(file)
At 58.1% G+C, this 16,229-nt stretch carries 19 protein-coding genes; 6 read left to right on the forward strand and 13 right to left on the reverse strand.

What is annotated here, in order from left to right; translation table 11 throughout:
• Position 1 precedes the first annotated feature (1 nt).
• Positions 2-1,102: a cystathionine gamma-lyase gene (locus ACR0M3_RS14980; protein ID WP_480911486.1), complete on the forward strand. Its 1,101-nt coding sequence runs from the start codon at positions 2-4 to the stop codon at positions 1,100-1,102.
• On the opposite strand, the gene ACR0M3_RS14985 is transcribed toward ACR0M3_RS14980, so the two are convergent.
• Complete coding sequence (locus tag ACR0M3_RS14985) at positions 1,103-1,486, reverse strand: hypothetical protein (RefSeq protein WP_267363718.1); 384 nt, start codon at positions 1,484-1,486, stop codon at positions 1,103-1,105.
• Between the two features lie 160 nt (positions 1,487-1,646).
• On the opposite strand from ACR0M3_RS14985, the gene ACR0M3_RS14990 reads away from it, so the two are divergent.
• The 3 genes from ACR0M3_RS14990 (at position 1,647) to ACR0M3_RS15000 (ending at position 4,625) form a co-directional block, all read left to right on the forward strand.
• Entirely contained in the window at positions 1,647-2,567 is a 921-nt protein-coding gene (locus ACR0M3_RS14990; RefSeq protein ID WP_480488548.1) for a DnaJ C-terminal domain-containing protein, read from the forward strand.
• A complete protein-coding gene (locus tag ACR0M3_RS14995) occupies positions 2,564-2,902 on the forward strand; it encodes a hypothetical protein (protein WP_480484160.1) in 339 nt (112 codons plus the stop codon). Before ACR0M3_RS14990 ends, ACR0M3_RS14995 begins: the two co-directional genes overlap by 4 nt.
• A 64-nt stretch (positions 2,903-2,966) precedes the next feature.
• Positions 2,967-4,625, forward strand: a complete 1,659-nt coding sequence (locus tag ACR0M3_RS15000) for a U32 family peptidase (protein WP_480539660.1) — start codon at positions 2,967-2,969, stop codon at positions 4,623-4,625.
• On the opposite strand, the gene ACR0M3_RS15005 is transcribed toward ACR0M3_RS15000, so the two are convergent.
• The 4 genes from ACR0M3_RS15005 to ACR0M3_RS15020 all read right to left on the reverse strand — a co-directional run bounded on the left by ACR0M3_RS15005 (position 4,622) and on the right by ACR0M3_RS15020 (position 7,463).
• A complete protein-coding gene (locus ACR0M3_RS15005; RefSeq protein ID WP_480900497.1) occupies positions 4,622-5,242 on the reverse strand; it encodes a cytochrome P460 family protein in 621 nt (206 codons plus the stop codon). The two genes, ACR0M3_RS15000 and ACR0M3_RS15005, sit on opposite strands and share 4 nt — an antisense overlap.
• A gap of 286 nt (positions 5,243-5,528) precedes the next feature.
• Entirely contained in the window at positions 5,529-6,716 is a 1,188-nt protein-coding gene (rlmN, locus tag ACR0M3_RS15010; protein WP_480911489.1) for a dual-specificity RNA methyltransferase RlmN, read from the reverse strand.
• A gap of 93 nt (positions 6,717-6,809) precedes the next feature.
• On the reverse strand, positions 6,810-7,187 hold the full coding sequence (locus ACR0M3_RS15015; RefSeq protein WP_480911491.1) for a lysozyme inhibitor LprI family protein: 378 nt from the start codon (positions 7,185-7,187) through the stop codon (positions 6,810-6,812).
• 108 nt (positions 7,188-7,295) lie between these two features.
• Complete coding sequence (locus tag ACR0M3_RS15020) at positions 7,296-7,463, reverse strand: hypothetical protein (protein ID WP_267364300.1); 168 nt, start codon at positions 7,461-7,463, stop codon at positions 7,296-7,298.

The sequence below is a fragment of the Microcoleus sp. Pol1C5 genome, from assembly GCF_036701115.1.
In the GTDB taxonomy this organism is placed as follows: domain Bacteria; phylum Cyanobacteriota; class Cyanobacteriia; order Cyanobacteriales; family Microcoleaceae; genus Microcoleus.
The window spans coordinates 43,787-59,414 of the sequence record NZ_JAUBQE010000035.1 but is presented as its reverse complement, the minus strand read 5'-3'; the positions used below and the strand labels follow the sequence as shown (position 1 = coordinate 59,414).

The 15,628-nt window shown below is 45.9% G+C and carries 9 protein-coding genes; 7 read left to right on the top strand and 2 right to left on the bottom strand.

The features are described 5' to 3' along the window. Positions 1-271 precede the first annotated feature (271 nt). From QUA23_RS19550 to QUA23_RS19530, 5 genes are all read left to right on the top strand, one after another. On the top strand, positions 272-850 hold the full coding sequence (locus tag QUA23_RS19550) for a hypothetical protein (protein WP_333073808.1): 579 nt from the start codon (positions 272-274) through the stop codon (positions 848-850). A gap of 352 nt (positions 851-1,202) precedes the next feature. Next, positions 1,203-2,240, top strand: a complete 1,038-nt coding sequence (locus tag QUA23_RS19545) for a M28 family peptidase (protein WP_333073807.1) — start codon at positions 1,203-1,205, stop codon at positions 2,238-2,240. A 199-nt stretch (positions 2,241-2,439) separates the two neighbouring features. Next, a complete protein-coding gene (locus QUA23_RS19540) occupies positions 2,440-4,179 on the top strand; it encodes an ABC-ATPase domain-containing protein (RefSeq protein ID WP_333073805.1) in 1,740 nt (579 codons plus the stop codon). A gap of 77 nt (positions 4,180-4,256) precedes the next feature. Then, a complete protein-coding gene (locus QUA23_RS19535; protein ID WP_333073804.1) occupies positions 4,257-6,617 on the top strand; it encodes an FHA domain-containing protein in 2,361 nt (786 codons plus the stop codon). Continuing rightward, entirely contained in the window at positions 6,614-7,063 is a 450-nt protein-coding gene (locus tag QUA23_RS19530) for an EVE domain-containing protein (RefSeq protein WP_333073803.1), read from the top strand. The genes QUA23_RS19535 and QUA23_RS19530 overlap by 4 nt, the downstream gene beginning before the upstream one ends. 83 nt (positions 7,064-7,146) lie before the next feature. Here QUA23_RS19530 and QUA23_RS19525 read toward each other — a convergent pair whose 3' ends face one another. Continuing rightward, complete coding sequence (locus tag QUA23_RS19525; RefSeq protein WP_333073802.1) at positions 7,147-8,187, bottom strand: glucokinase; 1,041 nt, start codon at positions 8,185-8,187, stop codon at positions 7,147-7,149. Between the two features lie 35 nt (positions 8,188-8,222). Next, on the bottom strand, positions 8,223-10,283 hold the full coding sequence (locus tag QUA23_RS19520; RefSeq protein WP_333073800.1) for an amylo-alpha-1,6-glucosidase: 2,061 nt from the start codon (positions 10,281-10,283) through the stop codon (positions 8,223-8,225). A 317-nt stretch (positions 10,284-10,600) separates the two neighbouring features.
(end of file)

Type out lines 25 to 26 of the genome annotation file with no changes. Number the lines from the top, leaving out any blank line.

The window spans coordinates 43,787-59,414 of the sequence record NZ_JAUBQE010000035.1 but is presented as its reverse complement, the minus strand read 5'-3'; the positions used below and the strand labels follow the sequence as shown (position 1 = coordinate 59,414).

The 15,628-nt window shown below is 45.9% G+C and carries 9 protein-coding genes; 7 read left to right on the top strand and 2 right to left on the bottom strand.